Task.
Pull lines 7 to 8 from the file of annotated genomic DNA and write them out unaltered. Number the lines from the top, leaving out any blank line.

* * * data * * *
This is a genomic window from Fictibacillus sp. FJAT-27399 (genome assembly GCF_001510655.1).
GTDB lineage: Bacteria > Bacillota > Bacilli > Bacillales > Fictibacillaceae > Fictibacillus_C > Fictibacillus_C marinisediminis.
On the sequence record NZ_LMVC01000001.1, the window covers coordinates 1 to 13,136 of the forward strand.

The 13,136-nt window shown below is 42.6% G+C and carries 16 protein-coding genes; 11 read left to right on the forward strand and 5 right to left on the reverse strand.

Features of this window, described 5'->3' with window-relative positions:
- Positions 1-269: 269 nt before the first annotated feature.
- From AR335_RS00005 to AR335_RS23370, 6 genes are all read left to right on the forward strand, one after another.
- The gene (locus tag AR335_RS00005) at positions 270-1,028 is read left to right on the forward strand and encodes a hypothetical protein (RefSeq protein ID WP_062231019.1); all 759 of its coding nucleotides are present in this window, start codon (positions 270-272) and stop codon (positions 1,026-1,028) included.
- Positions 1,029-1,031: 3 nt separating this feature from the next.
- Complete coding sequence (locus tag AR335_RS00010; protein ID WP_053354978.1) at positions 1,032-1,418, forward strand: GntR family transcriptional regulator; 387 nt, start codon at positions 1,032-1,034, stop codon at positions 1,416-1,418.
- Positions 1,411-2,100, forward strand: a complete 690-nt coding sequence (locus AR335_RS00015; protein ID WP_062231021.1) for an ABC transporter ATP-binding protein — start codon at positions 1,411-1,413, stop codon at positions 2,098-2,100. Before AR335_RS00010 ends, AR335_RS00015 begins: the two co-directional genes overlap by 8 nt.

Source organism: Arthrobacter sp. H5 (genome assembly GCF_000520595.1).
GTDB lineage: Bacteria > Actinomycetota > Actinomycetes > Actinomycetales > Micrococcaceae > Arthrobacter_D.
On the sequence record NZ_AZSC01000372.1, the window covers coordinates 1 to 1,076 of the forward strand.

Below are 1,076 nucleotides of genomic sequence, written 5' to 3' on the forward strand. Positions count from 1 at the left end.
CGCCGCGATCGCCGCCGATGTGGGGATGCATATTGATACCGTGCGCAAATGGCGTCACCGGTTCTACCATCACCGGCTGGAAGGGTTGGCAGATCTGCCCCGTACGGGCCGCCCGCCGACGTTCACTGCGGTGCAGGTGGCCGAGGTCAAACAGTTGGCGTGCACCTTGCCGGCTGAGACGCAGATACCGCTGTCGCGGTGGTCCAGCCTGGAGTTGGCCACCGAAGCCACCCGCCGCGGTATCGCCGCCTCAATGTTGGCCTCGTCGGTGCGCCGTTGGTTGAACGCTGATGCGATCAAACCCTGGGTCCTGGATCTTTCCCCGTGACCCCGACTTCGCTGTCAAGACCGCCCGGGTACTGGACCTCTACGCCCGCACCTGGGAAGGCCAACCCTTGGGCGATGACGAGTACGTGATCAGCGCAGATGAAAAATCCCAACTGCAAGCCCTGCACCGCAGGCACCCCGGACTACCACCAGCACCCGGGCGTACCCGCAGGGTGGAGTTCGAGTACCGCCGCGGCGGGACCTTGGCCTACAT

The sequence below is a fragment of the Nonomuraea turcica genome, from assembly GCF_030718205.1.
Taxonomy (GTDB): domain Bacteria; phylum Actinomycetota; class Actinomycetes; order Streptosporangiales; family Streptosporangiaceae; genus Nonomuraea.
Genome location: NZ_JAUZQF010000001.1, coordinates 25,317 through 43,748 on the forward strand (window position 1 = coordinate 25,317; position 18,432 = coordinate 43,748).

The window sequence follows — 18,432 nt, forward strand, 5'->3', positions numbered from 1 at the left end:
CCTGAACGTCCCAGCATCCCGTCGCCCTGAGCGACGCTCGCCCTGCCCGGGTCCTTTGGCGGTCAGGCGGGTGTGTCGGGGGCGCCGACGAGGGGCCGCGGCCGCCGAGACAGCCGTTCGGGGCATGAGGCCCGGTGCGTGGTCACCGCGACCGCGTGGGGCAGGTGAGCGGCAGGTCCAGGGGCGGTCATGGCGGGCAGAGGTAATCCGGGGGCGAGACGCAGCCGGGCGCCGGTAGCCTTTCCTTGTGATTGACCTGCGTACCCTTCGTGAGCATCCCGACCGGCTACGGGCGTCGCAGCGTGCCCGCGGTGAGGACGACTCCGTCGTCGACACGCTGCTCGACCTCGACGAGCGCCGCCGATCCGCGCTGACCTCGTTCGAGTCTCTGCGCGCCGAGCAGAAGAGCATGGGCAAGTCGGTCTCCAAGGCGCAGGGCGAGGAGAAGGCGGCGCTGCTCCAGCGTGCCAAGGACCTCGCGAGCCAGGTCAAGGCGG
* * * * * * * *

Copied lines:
- From AR335_RS00005 to AR335_RS23370, 6 genes are all read left to right on the forward strand, one after another.
- The gene (locus tag AR335_RS00005) at positions 270-1,028 is read left to right on the forward strand and encodes a hypothetical protein (RefSeq protein ID WP_062231019.1); all 759 of its coding nucleotides are present in this window, start codon (positions 270-272) and stop codon (positions 1,026-1,028) included.